Sunday, July 29, 2012
The only energy a hand-powered cylinder mower uses is your own; and if you have an area of grass to cut that is not too extensive it would be madness to use anything that relies on unsustainable sources. We bought one for about £20 a few years ago but it was pretty cheaply made and, after using it to mow uneven allotment paths as well as in the garden, it started to fall apart.
Having learnt that you have to use them regularly and on fairly even grass, we upped our investment to the forty quid mark and went for one made by a well-known lawnmower manufacturer. By happy accident, when I was researching this particular model, I realised that a previous version of it, dating from as early as the 1930s, was the mower that my granddad used to let me ride precariously on the front of as a kid – this was before the invention of modern parental anxiety - as he pushed it up and down to create that bowling green effect in his back garden.
The current version is sturdy but light and provides an excellent opportunity for regular exercise; but the best thing about it is there is no more delightful sound on a summer’s day than the gentle whirr of a push-mower - much more pleasing than the insistent whine of electric or the deafening thrum of petrol.
Wednesday, July 25, 2012
It would be churlish in the extreme to complain about the hot summer weather that has finally arrived now the Gulf Stream has buggered off to where it belongs. Its perfect timing in coinciding with the start of the school holidays has meant that the fear of having a houseful of demob happy children, rained in with nowhere to go, has not been realised. But it is bloomin’ hot; and when 8 a.m. starts, a full paddling pool and plenty of ice cream are still not enough to keep the kids cool, there is only one place to go: the woods.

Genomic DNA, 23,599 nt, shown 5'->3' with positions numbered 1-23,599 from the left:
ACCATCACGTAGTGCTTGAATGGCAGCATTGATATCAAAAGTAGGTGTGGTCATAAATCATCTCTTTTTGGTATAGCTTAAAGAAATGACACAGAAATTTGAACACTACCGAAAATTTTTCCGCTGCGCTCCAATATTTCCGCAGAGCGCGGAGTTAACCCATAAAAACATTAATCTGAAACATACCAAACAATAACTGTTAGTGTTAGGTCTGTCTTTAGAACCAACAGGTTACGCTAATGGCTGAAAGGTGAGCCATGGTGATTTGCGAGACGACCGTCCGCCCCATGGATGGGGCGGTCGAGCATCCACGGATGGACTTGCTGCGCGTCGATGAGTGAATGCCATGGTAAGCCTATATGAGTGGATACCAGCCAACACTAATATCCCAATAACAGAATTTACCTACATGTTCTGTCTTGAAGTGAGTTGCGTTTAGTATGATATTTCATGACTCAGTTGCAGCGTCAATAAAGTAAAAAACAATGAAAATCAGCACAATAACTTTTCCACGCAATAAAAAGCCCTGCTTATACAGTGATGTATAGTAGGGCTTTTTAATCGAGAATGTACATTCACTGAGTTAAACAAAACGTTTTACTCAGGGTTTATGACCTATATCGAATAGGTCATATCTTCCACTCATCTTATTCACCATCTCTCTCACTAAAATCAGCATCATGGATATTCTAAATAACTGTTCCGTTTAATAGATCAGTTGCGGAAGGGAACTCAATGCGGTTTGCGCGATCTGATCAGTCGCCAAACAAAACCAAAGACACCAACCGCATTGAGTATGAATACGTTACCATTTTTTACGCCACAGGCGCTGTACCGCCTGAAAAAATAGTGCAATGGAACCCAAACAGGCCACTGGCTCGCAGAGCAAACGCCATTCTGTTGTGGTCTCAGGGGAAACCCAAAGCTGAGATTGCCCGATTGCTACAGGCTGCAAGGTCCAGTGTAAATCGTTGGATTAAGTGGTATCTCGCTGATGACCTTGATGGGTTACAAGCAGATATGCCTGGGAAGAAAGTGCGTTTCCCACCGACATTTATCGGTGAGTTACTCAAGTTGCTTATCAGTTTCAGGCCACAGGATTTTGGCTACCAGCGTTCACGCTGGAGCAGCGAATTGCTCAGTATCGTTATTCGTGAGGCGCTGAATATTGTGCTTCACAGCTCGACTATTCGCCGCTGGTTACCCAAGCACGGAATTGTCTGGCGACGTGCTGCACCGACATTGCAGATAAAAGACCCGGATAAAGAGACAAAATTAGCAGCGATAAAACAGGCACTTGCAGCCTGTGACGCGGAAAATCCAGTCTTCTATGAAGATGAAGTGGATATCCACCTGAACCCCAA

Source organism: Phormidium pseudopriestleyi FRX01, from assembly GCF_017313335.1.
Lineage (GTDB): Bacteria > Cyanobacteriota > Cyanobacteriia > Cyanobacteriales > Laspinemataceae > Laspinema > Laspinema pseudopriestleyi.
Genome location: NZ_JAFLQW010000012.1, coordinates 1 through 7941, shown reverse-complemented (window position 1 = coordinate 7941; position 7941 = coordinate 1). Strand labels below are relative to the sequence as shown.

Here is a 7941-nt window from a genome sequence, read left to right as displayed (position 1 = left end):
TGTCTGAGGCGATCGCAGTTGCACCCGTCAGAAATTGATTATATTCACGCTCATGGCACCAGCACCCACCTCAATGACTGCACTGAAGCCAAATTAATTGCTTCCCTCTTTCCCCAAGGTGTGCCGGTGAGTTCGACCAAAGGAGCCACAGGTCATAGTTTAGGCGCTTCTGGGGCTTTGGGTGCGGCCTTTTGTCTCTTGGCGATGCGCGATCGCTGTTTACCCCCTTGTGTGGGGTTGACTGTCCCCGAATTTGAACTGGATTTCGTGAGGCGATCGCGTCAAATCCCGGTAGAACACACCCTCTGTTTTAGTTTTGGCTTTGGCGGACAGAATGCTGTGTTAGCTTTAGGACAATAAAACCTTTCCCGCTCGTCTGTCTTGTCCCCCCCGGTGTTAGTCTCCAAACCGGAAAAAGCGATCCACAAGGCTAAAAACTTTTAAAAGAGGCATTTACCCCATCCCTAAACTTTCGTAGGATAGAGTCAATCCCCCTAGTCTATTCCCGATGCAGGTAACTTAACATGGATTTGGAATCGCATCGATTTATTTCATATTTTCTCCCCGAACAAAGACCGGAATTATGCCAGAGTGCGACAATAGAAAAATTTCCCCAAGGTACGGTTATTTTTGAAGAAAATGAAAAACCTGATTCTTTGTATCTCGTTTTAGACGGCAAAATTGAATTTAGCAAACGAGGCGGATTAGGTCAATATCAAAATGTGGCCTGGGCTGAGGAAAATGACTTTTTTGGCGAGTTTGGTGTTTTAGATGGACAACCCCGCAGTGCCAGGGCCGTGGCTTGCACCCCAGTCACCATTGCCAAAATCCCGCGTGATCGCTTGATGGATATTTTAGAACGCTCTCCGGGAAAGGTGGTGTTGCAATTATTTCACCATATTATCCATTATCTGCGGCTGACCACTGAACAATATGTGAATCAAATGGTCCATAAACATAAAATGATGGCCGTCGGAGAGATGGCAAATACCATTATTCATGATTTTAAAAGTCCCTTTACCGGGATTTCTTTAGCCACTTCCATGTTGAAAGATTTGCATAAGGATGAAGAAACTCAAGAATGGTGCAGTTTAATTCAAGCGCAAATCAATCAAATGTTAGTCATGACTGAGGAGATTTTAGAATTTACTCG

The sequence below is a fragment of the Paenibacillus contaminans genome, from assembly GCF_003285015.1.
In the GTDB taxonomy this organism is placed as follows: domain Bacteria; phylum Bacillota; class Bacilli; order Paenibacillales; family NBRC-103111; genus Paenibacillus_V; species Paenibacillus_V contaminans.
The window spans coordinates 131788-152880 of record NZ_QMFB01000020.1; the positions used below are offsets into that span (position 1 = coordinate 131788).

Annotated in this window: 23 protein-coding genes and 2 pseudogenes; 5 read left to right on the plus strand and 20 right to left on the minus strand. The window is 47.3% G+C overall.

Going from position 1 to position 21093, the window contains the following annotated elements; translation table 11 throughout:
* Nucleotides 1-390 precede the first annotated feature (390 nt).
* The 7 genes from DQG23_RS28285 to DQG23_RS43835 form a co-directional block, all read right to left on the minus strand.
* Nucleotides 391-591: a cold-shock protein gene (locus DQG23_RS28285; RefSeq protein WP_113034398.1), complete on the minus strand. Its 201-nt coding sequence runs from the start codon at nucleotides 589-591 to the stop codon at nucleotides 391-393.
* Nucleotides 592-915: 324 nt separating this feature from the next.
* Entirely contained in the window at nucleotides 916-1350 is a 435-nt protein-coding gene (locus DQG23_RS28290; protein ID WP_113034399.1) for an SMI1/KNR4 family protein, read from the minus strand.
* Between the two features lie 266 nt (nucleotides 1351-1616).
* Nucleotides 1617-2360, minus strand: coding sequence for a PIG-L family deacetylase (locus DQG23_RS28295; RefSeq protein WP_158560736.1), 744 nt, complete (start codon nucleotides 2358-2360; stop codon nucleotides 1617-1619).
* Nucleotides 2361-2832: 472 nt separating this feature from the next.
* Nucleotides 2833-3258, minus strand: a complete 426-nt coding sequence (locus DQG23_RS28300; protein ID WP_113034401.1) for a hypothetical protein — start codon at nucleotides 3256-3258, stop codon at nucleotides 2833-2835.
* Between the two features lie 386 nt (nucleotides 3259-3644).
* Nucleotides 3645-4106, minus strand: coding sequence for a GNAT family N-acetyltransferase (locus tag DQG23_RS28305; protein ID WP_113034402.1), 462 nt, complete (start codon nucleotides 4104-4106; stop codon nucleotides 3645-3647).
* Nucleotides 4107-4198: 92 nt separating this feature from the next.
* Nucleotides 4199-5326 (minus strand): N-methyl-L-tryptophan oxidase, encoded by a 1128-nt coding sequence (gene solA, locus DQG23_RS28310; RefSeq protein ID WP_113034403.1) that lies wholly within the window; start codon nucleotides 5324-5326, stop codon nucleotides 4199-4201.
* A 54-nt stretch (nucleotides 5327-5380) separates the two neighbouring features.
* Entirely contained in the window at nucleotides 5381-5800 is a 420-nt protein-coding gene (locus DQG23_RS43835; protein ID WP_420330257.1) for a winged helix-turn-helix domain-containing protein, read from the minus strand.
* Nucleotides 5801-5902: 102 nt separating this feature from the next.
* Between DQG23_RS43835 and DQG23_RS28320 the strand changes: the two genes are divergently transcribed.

Sussex abounds with woodland and, in stifling heat at the height of summer, the dense canopy of trees never allows the air to warm up. Enter a forest and its benign earthiness will calm the most fevered brow. Even if sprogs and dogs insist on tearing about, nature will provide shade and still, cool air to stop them overheating.
According to the latest figures, 13% of Britain’s landscape is forest and woodland. After years of decline, this is the highest it has been since the 1930s and is despite the best efforts of the coalition government and their plans to privatise the public forests of England and Wales. This policy succeeded in uniting the forces of Conservatism – the Daily Telegraph and members of genteel charities such as the National Trust and the RSPB – with more traditionally radical campaigners like the Socialist Workers Party and the Ramblers. Its hasty scrapping last year was precipitated by how many Conservatives opposed this idiot idea; but the Tories in the government had every right to be caught out by the strength of feeling from its own supporters for there has long been a contradiction in Conservatism that did not prevent the erosion of the fabric of Britain last time they were in power.
The fundamental dichotomy at the heart of Conservatism – the free market and tradition – is something that has puzzled me for a long time. Slavery to the free market and deregulation means that the look of Britain has been transformed in the last thirty years: gone are the traditional liveries of our national and local public services and in their stead are the logos of a thousand faceless contractors. The free market idea that the cheapest price is best, with no regard for quality or aesthetics, delivers a world where the appearance of ‘phone boxes and buses is no longer consistent, the postman doesn’t deliver twice and water and electricity is supplied by the French (a situation, I would have thought, that fills your average Tory Europhobe with horror). If the consistency of public services has been lost, the opposite has occurred in private sector services.